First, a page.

The last question should be asked to candidates who already know what Smart Meters are. The interviewer should either lead the applicant towards the understanding or explain that Smart Meters require an IT backbone and a communication infrastructure to work.
Information about Smart Meters:
Smart meters are meters that are connected via a communication path from the users home to the IT backend of the utility, which provides electricity, gas or water. The meters measure the usage of the commodity and send the meter data to the utility to create fully automated billing processes of end consumers. This can either be done actively by requesting data from the smart meter or passively by having periodic push messages with meter reads.

Task 1: Please describe, how you would structure a feasibility analysis for the deployment of Smart Meters in Hamburg. Ask clarifying questions if needed.

The candidate should develop a multi-step approach, which includes an analysis of the scale of Smart Meters deployment in Hamburg, an analysis of allocated costs, a consideration of suitable business models on the basis of Smart Meters with allocated revenue streams and a comparison between the cost and revenue side, leading to a final recommendation.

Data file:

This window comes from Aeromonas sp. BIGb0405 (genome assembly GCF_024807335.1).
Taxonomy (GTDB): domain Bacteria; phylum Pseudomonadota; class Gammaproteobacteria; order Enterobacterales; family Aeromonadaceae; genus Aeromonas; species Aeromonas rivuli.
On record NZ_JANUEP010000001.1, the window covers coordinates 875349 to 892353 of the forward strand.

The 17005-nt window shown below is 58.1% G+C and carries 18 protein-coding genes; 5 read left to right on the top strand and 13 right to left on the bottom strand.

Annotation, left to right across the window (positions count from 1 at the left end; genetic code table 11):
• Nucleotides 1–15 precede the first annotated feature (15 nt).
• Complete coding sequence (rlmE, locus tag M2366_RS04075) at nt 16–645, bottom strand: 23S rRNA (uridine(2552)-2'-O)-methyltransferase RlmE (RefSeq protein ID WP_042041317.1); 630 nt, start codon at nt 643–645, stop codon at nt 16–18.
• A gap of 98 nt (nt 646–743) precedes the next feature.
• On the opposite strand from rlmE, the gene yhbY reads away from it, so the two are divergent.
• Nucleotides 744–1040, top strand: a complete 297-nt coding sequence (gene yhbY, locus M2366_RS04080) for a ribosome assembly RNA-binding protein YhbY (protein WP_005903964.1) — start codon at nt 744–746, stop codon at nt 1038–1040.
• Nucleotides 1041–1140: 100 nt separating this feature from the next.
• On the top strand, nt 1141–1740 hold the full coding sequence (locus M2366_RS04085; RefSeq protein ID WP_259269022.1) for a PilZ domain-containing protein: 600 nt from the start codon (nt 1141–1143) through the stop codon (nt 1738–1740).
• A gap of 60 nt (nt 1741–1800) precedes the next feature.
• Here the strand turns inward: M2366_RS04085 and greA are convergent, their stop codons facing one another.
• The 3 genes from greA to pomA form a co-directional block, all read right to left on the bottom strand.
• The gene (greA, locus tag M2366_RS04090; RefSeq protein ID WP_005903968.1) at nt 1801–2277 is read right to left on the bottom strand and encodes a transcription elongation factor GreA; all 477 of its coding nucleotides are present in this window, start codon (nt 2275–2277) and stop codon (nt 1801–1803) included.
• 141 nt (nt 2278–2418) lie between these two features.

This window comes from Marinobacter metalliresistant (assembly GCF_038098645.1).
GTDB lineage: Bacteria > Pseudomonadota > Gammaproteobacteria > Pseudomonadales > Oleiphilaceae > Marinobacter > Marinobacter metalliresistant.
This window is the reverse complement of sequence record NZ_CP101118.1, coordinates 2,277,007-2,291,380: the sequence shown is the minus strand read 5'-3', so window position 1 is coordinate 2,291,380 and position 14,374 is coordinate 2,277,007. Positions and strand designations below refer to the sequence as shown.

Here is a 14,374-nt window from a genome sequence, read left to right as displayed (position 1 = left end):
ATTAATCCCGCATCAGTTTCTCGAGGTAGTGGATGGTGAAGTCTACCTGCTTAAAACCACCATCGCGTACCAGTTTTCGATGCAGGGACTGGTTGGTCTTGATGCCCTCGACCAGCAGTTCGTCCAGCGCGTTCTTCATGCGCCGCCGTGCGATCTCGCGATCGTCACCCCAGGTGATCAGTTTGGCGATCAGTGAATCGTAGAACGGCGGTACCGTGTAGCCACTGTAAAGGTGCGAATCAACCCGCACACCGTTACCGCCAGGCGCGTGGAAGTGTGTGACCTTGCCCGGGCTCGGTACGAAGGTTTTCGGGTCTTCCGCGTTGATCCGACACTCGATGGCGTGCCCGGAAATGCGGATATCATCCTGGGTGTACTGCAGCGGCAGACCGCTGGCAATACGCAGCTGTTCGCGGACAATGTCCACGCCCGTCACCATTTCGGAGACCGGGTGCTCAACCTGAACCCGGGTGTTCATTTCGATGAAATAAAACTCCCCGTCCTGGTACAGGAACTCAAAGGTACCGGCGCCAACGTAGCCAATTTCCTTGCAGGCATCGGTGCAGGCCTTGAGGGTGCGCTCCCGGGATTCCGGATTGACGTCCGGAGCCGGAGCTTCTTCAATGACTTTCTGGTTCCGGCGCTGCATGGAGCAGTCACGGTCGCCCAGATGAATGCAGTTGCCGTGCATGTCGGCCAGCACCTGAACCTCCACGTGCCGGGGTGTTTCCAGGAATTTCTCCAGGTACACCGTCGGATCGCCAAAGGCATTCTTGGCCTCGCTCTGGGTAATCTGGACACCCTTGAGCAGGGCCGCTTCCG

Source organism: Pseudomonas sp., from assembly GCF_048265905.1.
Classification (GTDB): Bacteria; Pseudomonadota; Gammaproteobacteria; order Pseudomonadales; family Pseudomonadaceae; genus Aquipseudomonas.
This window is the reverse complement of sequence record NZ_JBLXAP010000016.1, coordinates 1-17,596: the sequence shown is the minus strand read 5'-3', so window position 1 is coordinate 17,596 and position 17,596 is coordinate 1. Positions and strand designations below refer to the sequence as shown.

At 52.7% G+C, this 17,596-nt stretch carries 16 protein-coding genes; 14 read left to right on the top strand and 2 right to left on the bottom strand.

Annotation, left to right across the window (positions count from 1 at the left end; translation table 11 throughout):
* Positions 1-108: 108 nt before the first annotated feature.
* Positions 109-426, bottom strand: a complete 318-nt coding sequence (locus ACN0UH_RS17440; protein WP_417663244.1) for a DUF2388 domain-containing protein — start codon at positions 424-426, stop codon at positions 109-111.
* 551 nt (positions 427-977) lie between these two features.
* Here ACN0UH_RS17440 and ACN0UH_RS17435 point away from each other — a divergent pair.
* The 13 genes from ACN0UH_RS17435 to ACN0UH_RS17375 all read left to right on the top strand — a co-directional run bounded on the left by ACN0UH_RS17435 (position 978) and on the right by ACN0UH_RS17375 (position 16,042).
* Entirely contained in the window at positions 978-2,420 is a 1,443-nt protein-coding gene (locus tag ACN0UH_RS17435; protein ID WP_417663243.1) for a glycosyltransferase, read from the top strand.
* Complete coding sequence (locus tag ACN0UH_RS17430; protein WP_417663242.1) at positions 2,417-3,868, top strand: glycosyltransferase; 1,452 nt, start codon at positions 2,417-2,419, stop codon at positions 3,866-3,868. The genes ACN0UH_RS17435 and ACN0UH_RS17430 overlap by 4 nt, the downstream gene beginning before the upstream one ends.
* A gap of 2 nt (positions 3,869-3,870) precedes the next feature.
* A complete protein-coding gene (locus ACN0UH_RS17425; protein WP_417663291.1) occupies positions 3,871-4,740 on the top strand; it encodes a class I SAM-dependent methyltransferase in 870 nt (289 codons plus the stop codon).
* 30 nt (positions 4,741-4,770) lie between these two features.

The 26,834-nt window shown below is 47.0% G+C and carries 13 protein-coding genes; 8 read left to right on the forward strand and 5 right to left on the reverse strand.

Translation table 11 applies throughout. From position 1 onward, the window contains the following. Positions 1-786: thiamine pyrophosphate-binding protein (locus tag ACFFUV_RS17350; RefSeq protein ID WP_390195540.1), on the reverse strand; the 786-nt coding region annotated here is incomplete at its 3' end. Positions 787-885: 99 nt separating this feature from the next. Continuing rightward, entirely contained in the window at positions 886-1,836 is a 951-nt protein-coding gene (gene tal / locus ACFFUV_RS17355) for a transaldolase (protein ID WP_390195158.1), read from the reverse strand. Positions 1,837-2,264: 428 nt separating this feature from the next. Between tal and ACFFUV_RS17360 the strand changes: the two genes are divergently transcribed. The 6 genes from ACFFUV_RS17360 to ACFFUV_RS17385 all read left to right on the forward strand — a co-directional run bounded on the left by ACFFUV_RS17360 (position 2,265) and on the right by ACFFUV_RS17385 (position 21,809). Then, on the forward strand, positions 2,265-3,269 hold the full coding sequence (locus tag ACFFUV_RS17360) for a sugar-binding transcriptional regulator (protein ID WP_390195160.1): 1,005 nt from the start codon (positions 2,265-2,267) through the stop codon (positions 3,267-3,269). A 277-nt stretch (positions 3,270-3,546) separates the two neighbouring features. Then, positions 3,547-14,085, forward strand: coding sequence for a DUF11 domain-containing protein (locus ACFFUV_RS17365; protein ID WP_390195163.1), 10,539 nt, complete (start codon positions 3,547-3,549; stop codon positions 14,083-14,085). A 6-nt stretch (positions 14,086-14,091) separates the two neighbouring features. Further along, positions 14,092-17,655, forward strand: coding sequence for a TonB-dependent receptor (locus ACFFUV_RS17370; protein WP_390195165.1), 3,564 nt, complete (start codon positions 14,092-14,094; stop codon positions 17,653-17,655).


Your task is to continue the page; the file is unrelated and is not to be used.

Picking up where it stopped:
Feel free to share Figure 1 with a bestpractice approach if the interviewee seems to be stuck or lost.

Task 2: Please go ahead with your chosen structure and identify the scale of Smart Meter deployment for us at Hamburg Energized based on appropriate assumptions.

Calculation: # households/commercial property in Hamburg * Smart Meters per households/commercial property

Result: 2.7m Smart Meters

Assumptions to help the candidate, if necessary: ​